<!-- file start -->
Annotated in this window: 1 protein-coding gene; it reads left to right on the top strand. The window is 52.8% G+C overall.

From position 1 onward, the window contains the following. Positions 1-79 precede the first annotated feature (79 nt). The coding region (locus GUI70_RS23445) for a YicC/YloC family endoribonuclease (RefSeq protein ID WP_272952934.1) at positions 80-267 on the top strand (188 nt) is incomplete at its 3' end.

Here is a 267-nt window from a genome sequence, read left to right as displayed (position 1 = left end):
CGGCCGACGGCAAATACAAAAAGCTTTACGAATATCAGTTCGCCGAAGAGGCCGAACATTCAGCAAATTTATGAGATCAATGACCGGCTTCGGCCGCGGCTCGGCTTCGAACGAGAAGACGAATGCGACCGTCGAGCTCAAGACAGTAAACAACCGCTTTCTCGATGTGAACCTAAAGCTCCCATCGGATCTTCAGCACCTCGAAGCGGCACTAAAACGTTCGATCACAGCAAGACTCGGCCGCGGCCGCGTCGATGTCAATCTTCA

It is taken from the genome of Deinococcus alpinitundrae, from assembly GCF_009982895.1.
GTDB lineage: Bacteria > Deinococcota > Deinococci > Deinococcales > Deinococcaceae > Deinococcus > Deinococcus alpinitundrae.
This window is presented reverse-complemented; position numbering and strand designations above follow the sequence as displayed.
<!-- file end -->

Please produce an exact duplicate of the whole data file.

Annotated in this window: 1 protein-coding gene; it reads left to right on the top strand. The window is 52.8% G+C overall.

From position 1 onward, the window contains the following. Positions 1-79 precede the first annotated feature (79 nt). The coding region (locus GUI70_RS23445) for a YicC/YloC family endoribonuclease (RefSeq protein ID WP_272952934.1) at positions 80-267 on the top strand (188 nt) is incomplete at its 3' end.

Here is a 267-nt window from a genome sequence, read left to right as displayed (position 1 = left end):
CGGCCGACGGCAAATACAAAAAGCTTTACGAATATCAGTTCGCCGAAGAGGCCGAACATTCAGCAAATTTATGAGATCAATGACCGGCTTCGGCCGCGGCTCGGCTTCGAACGAGAAGACGAATGCGACCGTCGAGCTCAAGACAGTAAACAACCGCTTTCTCGATGTGAACCTAAAGCTCCCATCGGATCTTCAGCACCTCGAAGCGGCACTAAAACGTTCGATCACAGCAAGACTCGGCCGCGGCCGCGTCGATGTCAATCTTCA

It is taken from the genome of Deinococcus alpinitundrae, from assembly GCF_009982895.1.
GTDB lineage: Bacteria > Deinococcota > Deinococci > Deinococcales > Deinococcaceae > Deinococcus > Deinococcus alpinitundrae.
This window is presented reverse-complemented; position numbering and strand designations above follow the sequence as displayed.